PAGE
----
Then enter Anne with an E. About three years ago we started our family Netflix subscription and I saw Anne with an E advertised. I just knew that had to be a new Anne of Green Gables adaptation. Again, I was sure that it would not live up to the Megan Follows version and, after the previous adaptation’s experience, I didn’t want it to spoil Anne for me. I held off watching for a bit but then decided I couldn’t resist taking a peek after all.

This Anne version was very different from the 1980s one and from the PBS version. This Anne (played by Amybeth McNulty) was grittier and darker, dealing with the childhood trauma of her experiences as an orphan. She was annoying in a way, definitely ‘different’ and yet she was also so very Anne Shirley, who used her fantasy life to escape reality and used big words.

Matthew Cuthbert (played by R.H. Thomson) is the sweet, shy man of few words I had expected and has such warmth in his eyes and expressions! His sister Marilla Cuthbert (Geraldine James) is the gruff, emotionally closeted woman who slowly warms up to Anne and learns to show her heart reluctantly.

Anne with an E Marilla Matthew

When I started Anne with an E I expected Gilbert to make an appearance in the 90 minute pilot episode, but he didn’t. The pilot and second episode focussed on Anne finding her place with Cuthberts. I was sold during the second episode, with Matthew finding Anne after she had run away, Marilla warming up to Anne and admitting fault and Anne being adopted into the family. The ending of the second episode is just achingly beautiful.

For me the complete success of Anne would also depend on the casting of Gilbert Blythe. He made an appearance in episode 3 and he certainly did not disappoint.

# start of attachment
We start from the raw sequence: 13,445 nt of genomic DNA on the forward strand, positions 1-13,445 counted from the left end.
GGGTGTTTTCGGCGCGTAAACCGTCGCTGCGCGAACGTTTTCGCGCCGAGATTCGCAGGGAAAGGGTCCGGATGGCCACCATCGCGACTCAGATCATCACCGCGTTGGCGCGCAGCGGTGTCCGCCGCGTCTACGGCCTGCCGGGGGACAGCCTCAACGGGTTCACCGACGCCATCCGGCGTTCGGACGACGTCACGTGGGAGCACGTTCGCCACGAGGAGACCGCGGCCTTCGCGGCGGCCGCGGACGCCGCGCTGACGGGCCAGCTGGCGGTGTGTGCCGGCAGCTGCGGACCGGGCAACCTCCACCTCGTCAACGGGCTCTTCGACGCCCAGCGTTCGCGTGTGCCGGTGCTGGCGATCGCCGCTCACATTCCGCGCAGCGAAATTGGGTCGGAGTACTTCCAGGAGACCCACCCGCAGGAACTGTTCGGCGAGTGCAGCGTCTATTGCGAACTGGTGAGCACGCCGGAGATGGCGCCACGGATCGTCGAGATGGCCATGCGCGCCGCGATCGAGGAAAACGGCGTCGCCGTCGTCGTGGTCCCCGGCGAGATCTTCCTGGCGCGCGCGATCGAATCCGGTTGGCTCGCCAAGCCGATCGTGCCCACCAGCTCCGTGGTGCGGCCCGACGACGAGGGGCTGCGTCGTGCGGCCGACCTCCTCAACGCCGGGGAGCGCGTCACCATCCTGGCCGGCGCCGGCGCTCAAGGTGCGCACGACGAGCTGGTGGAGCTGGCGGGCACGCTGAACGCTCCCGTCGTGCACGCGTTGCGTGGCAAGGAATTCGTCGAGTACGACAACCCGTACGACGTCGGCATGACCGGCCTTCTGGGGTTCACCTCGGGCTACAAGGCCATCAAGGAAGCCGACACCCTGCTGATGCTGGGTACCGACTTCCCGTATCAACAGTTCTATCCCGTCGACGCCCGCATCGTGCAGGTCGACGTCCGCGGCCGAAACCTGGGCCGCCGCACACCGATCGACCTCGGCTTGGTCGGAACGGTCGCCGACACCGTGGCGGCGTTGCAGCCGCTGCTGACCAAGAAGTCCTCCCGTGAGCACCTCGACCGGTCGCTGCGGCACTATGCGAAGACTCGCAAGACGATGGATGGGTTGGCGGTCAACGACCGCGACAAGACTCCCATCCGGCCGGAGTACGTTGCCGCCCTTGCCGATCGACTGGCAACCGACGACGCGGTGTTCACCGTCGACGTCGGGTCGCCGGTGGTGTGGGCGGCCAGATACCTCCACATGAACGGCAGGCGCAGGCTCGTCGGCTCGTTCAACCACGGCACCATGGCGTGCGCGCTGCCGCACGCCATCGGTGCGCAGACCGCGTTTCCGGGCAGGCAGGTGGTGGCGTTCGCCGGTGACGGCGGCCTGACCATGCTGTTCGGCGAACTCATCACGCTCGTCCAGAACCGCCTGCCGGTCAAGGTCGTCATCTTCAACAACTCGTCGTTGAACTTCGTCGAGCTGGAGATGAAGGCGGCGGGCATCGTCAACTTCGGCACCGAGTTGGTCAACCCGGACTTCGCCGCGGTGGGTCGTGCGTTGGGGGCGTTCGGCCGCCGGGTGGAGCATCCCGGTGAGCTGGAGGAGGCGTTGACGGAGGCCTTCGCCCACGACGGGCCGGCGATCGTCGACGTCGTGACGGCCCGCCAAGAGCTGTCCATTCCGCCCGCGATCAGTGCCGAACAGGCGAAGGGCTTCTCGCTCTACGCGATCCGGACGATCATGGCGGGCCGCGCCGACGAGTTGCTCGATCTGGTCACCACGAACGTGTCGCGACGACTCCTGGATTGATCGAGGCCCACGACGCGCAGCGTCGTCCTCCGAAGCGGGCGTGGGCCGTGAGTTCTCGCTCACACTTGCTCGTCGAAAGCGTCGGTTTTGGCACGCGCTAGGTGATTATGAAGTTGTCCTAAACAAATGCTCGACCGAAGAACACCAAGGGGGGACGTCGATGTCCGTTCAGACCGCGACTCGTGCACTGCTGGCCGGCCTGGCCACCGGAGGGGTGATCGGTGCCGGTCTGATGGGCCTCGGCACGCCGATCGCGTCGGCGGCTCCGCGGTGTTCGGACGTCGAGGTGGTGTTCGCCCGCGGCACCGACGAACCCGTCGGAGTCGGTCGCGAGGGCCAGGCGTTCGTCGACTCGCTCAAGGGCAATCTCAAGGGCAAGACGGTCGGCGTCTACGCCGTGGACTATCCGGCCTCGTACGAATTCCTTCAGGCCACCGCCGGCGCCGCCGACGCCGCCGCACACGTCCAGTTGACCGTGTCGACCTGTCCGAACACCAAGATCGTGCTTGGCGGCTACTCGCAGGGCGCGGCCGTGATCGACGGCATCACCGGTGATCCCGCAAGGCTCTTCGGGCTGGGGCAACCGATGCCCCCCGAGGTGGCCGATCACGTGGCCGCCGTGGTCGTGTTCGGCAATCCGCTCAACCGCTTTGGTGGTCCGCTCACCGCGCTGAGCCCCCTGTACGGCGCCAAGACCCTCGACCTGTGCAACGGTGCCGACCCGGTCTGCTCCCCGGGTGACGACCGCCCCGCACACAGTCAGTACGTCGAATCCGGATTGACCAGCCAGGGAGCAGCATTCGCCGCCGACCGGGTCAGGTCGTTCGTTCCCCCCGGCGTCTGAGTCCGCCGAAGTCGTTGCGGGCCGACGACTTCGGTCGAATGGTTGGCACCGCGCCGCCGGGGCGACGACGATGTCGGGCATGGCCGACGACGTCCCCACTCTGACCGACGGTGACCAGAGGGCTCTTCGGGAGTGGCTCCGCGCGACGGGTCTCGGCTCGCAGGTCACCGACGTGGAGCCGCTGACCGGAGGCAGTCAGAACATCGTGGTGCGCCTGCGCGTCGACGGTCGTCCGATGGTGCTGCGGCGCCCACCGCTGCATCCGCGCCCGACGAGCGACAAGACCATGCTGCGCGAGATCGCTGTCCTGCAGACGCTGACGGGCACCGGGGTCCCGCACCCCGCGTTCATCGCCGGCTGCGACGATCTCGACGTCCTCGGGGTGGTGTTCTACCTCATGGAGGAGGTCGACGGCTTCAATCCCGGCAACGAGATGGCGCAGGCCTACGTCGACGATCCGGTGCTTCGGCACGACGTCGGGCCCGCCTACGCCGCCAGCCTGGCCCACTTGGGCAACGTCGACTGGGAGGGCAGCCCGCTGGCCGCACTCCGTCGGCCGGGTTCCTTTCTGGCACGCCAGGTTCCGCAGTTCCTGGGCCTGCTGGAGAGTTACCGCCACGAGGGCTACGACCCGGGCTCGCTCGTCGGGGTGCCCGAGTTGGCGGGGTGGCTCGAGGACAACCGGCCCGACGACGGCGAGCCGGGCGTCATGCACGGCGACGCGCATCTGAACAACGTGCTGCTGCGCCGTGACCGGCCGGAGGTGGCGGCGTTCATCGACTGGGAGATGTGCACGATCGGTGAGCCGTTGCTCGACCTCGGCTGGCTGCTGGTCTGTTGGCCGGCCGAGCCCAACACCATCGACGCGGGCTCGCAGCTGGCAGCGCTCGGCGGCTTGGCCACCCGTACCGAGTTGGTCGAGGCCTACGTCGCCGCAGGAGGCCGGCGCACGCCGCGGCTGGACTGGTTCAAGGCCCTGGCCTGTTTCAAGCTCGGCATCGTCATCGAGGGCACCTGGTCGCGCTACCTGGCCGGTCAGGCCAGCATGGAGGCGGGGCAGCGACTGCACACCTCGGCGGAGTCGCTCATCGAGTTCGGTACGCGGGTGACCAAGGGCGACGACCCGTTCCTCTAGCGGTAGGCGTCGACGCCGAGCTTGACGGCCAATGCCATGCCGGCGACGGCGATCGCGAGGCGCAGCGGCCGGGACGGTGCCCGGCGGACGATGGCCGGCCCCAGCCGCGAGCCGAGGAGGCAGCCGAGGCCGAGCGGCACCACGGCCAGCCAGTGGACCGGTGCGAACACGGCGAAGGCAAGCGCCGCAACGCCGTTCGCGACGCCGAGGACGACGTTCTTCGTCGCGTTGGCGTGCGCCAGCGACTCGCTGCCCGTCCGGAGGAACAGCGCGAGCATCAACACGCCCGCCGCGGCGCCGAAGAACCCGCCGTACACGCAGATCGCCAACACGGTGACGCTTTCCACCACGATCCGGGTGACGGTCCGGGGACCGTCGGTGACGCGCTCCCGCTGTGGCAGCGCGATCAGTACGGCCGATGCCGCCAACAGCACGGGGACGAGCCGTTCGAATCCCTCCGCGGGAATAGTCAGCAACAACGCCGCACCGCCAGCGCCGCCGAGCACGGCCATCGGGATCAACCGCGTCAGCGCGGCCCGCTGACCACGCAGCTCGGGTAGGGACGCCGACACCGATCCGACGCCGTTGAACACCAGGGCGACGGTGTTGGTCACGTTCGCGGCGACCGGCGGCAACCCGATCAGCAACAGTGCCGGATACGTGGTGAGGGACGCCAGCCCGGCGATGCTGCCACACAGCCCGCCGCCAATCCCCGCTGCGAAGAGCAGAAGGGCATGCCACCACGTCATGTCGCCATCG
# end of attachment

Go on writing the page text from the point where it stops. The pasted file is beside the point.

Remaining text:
Anne with an E‘s Gilbert has a different back story from the books and 1980s Anne of Green Gables, but he is the same idealist, more worldly than the other kids, and has the same fascination for Anne, precisely because she is different. Gilbert is much more fleshed out in this series, with his own sorrows and trauma, and I really like that. I instantly liked Lucas Jade Zumann as Gilbert, just as I had instantly liked Marilla and Matthew.

Anne’s BFF Diana Barry is played by Dalila Bela, I also liked her…

… and I loved the range of girls that became Anne’s friends. All characterisations were there, from mean girls like Josie Pye (Miranda McKeon, second from left) to dreamy, naive ones like Ruby (Kyla Matthews, third from left).

Especially Ruby and her puppy love for Gilbert just cracks me up.

And Rachel Lynde (Corrine Koslo) is also excellent. I love the contentious friendship she has with Marilla and there’s a lot of humour between them as well. Also, she has a flirty relationship with her husband, which I love. Yes, even older women can have good, sexy relationships!

Season two brings a whole new character, who is not in the books, called Bash, short for Sebastian. Bash (Dalmar Abuzeid) becomes the brother from another mother for Gilbert and has become one of my fave characters on the show.

His character brings in a storyline on racism in Canada, also shown through the character of his whirlwind love interest Mary Lacroix (Cara Ricketts)